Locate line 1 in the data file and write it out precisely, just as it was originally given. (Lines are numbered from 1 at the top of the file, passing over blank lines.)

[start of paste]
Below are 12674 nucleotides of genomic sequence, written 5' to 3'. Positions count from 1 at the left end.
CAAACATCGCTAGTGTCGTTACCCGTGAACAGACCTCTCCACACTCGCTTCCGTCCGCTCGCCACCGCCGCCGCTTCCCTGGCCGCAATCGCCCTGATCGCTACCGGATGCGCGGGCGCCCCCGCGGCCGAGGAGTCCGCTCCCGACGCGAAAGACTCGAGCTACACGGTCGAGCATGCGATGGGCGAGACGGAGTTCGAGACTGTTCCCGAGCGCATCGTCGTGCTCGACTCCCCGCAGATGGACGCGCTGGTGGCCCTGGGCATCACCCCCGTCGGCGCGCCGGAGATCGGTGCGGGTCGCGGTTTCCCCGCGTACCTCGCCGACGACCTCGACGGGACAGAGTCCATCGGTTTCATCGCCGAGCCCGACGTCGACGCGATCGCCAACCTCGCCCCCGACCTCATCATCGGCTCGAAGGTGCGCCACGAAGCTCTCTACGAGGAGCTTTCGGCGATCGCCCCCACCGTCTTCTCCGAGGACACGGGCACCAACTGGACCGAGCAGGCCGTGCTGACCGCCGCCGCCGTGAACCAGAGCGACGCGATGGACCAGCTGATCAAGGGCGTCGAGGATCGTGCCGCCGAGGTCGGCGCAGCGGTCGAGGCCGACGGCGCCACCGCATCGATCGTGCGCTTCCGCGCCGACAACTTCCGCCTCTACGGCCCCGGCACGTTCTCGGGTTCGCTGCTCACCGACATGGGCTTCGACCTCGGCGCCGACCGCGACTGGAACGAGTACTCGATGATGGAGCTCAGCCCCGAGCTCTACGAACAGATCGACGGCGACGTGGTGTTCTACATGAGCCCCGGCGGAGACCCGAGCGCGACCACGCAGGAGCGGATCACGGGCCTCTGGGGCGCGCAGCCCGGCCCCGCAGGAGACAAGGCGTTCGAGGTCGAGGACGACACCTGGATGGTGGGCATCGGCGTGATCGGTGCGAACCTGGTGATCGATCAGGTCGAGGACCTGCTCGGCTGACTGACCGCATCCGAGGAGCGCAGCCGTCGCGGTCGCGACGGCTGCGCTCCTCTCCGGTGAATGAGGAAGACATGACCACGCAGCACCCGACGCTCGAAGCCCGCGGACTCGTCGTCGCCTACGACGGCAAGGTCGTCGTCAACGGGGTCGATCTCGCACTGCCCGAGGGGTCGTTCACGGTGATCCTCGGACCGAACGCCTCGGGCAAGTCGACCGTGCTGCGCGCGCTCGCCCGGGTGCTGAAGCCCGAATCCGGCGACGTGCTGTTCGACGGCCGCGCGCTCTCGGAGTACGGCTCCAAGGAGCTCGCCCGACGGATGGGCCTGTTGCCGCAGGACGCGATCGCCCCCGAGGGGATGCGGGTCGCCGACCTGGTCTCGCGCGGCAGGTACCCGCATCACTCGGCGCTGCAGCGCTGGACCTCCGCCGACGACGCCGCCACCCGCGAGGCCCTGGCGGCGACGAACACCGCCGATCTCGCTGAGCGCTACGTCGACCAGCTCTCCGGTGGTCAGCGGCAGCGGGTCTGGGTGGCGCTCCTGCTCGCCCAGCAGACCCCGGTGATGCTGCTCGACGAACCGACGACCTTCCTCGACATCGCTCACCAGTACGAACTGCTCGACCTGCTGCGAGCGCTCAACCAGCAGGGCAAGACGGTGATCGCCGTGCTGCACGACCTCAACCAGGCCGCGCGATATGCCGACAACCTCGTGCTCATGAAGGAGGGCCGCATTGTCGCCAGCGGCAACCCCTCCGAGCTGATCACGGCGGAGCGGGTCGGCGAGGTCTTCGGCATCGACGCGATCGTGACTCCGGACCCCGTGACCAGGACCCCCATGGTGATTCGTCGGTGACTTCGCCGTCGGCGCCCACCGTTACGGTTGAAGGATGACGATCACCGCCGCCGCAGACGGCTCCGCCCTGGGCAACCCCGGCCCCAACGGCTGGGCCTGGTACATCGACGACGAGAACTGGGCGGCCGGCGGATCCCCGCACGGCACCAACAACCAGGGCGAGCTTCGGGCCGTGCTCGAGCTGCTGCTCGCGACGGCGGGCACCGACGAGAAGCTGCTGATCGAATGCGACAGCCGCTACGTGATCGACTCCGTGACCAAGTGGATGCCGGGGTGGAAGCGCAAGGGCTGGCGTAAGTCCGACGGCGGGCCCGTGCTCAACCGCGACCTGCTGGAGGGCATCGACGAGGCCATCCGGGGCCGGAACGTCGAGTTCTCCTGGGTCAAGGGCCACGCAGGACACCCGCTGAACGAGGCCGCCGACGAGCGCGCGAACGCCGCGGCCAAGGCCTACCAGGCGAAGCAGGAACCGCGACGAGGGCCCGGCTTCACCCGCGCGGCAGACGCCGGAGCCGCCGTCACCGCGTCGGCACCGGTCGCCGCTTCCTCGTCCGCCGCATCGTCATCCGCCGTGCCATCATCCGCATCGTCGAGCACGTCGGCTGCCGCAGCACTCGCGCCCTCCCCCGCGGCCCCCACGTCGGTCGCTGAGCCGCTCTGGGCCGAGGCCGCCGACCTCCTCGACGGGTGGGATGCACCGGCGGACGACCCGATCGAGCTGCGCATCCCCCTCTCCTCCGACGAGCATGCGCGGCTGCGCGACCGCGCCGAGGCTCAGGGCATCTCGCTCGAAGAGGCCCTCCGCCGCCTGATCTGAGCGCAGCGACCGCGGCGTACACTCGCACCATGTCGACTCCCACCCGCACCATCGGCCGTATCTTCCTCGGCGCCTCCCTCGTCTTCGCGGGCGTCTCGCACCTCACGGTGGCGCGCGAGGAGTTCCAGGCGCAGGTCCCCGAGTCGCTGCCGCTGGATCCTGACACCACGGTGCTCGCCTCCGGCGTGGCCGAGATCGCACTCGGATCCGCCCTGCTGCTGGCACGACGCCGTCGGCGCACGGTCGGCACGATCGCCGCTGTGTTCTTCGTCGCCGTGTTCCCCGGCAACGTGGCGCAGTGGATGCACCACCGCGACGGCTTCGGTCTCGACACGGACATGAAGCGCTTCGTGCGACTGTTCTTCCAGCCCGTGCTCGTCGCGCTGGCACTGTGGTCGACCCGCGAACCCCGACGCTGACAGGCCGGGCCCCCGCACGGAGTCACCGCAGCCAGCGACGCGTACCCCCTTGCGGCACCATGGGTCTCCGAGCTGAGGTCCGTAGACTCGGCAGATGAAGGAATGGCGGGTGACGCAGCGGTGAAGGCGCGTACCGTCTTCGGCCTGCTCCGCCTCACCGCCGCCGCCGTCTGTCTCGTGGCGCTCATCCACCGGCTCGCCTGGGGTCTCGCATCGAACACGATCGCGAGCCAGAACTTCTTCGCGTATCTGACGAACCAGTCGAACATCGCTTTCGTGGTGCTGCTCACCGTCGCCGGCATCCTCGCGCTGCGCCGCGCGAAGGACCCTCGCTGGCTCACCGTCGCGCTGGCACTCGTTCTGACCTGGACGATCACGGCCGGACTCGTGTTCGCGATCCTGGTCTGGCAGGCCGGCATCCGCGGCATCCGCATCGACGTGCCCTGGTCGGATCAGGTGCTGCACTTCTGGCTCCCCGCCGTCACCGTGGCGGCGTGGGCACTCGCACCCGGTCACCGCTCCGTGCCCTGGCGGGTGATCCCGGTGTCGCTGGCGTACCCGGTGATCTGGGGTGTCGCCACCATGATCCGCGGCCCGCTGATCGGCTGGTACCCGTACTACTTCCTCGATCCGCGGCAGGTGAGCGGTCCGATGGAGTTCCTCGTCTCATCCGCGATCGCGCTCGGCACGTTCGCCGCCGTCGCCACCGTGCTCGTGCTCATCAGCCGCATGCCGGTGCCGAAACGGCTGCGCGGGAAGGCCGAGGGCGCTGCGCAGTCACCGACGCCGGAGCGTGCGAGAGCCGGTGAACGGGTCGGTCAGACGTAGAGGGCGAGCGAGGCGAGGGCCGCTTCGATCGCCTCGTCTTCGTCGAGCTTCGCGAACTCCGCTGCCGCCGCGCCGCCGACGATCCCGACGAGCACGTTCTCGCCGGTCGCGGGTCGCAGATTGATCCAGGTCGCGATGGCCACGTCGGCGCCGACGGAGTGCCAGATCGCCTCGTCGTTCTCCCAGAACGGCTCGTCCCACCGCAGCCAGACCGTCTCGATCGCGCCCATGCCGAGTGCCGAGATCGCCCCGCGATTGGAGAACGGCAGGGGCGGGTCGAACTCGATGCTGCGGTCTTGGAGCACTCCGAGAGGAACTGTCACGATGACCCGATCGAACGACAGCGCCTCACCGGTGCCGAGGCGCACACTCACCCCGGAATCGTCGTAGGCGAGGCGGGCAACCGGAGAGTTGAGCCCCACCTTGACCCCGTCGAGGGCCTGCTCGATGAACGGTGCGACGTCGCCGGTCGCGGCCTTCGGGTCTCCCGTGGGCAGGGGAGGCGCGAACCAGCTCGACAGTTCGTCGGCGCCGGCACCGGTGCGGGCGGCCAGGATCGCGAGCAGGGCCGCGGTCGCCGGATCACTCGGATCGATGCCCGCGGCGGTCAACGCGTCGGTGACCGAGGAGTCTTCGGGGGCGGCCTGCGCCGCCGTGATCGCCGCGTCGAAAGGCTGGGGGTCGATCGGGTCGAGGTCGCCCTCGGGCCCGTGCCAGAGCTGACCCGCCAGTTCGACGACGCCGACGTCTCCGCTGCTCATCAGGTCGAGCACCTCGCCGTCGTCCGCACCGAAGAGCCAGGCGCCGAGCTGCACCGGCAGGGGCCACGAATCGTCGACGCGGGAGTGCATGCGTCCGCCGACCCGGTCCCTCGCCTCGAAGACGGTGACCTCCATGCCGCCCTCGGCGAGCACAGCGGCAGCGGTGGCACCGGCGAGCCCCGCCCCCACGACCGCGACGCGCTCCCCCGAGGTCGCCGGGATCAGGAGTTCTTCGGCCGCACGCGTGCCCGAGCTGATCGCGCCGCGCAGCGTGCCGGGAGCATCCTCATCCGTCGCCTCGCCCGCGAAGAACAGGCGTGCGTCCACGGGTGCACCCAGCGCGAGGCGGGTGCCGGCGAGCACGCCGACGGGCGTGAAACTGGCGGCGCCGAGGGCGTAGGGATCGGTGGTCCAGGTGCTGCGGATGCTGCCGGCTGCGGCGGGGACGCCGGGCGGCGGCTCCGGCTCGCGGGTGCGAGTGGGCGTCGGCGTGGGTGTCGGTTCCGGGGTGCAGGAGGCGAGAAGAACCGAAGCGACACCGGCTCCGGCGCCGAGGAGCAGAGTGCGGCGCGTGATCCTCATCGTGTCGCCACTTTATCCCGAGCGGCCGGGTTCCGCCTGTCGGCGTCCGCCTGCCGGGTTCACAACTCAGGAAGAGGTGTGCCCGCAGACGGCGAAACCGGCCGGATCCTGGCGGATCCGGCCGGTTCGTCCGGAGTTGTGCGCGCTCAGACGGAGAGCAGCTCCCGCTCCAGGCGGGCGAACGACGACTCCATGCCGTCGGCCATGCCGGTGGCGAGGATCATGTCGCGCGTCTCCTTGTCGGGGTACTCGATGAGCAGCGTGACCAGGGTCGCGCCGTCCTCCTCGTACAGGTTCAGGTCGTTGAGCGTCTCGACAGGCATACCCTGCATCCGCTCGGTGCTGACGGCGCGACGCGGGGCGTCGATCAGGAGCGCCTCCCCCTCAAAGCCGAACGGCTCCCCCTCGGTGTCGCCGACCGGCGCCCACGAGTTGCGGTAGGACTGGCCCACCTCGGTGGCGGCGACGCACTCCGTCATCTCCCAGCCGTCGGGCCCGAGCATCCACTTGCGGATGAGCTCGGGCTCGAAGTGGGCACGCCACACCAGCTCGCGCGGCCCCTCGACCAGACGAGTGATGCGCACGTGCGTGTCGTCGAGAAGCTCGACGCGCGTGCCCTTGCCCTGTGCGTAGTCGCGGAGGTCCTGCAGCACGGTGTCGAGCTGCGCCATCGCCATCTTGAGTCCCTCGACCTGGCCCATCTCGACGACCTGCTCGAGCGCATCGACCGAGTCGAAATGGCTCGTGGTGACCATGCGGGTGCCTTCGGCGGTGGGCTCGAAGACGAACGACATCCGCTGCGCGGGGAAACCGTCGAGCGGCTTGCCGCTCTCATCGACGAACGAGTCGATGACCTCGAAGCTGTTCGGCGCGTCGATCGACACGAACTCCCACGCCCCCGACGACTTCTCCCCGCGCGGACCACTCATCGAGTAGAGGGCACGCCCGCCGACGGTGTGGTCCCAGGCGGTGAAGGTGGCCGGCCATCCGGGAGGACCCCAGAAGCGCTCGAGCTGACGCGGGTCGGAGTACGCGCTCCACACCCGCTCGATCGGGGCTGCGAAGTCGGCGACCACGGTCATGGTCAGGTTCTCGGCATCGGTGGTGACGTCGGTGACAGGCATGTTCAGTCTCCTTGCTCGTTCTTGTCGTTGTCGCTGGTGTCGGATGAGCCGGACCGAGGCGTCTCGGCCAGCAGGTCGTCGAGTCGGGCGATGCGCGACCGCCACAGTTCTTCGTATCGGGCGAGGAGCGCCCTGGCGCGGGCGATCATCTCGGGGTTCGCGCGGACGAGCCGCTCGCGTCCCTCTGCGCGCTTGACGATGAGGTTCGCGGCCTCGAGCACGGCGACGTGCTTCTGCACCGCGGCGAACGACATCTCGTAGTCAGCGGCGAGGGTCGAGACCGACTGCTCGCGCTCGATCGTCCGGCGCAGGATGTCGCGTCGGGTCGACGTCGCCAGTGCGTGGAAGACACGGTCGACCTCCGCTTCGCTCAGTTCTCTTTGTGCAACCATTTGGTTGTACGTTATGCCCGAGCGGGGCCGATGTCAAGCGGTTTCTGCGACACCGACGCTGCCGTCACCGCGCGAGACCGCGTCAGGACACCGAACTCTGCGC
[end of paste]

Below are 12674 nucleotides of genomic sequence, written 5' to 3'. Positions count from 1 at the left end.